One scout did warn that other copycat ‘secondary combine’ events could hurt the Professional Basketball Combine, as they would limit the number of prospects and teams in attendance.

“I do think it’s important that we don’t see too many of these ‘secondary combines’ sprouting up because then they’ll be in competition and dilute the talent pool,” the East scout said. “If that happens, you’ll have less scouts attending. You really just need one event that all the scouts and prospects go to, but with the success that they had in Florida, it wouldn’t surprise me if other people try to plan a similar type of event in other cities. There just can’t be too many copycat events popping up. If there ends up being five of these ‘secondary combines’ then I think scouts may just decide not to show up to any of them since it’s no longer a one-stop, efficient thing.”

For now, that doesn’t seem to be an issue. After the inaugural PBC, the prospects and their agents were satisfied – and several agents who passed on sending their clients committed for next year.

NBA agent Gary Durrant, who sent his clients Tidjan Keita and Troy Caupain to the event, was impressed with how the PBC was organized and both of his prospects have added workouts to their schedule since the event.

“When neither of my players were invited to the NBA combine in Chicago, I talked to Jake about his combine, did my due diligence and I became a fan,” Durrant said. “I really like Jake and what he’s trying to do. We were very happy with how everything went at the combine. Jake and his staff were very professional. The venue was second-to-none since the IMG Academy is a world-class facility. Jake promised that there would be NBA scouts there, and he delivered. You never know with these kind of things, but Jake delivered everything he promised and more. There were teams that we hadn’t yet made contact with about my guys and now they are showing interest.”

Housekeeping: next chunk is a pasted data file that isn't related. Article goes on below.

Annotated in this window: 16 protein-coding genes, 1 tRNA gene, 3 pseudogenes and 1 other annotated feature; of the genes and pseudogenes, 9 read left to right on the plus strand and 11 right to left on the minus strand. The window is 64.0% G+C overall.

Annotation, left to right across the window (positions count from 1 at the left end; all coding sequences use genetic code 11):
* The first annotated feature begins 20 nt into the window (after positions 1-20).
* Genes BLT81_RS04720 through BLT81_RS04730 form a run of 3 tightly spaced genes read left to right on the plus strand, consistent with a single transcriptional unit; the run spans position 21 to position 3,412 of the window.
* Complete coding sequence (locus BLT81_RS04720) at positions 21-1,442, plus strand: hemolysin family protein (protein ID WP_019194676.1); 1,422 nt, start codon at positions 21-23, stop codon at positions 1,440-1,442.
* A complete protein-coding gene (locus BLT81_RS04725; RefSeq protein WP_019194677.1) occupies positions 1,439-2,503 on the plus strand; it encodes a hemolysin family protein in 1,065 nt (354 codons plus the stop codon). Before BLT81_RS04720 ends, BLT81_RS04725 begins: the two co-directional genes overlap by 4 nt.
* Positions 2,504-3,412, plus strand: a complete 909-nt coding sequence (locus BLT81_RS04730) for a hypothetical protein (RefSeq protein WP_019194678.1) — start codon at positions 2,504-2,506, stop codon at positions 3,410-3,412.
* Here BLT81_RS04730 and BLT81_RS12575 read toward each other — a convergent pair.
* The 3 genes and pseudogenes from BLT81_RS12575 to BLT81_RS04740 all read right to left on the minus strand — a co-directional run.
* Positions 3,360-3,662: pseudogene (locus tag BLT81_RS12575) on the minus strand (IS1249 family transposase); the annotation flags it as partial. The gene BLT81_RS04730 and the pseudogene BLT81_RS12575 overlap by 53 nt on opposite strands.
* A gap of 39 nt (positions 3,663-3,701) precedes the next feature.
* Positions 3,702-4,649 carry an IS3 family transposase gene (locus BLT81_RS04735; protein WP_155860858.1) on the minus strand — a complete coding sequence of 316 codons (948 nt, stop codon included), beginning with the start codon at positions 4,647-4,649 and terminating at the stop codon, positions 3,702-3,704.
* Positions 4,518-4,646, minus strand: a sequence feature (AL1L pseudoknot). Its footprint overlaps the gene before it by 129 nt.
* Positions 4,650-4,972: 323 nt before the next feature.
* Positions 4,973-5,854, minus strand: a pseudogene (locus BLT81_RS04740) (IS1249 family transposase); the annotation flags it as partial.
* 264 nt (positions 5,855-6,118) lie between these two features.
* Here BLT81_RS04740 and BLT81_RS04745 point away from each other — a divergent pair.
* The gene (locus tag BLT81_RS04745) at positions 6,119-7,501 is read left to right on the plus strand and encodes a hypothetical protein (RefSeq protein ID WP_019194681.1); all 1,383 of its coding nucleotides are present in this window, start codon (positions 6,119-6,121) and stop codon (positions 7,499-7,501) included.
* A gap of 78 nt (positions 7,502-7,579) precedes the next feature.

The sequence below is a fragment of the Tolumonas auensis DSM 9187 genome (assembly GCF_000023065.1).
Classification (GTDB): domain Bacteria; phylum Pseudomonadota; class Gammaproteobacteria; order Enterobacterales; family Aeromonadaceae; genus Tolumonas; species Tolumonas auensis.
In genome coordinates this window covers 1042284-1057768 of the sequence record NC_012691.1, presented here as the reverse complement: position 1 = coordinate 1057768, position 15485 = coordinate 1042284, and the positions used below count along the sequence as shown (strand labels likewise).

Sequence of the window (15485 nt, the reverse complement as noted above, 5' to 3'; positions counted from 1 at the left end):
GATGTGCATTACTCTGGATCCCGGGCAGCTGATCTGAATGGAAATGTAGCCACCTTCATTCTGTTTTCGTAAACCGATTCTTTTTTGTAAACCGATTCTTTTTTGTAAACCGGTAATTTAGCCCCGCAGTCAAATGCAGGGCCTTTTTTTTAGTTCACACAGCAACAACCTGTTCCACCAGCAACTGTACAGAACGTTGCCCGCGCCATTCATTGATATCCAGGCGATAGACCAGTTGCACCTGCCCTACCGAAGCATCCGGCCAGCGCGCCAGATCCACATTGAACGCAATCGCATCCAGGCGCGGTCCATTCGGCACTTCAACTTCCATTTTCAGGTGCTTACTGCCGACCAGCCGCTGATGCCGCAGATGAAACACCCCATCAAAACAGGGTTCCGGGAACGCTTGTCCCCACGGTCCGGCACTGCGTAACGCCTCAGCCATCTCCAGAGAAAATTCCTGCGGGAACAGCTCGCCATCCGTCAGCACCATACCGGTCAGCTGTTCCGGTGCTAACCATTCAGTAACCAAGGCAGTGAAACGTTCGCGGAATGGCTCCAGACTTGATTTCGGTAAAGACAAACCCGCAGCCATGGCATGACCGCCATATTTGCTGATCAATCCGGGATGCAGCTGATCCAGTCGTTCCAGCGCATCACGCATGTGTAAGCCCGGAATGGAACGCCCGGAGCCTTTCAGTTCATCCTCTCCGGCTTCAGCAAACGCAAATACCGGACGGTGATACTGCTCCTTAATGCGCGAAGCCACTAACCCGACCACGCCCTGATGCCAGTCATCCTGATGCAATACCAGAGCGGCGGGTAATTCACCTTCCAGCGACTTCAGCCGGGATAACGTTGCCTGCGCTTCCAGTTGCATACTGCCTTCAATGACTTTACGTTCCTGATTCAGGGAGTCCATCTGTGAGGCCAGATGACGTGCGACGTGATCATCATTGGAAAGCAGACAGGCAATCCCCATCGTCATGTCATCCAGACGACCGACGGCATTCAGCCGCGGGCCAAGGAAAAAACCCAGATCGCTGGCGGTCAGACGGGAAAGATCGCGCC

Keita may have benefited the most of any player at the combine, as he was virtually unknown and then showed off his athleticism and abilities. Because of what they saw at his combine workout, the Suns immediately invited Keita to a workout at their facility (which took place on May 29).

Keita wasn’t the only prospect who felt that the event really helped him.

“I definitely enjoyed my experience,” said Bakari Copeland, a talented swingman who’s been overlooked since he played at Maryland-Eastern Shore. “The competition was great, and the staff that organized the event was great as well. With 16 teams there, I felt the exposure was beneficial and really increased my stock going into the draft. I was able to showcase my skills and what I can bring to a team.”

After being dismissed from Virginia for violating team rules, 22-year-old forward Austin Nichols was one of the prospects who had the most to gain at this secondary combine. Not only did he get to play in front of executives from 16 NBA teams, he interviewed with a number of teams during the event including the New Orleans Pelicans, Golden State Warriors, Oklahoma City Thunder, LA Clippers, San Antonio Spurs and Phoenix Suns. This opportunity to show who he is – as a player and as a person – helped his draft stock.

“My agent told me there has been more interest since the combine,” Nichols said. “I think this should be a yearly event due to the amount of players that aren’t invited to the NBA combine. It gives those guys [who are overlooked] another opportunity to display their talents.”

“It was a great event and I feel like it definitely helped me gain more interest from some teams,” former LSU guard Antonio Blakeney said. “I definitely think it should be a yearly event. It helps players who didn’t make the NBA combine because they get exposure and experience.”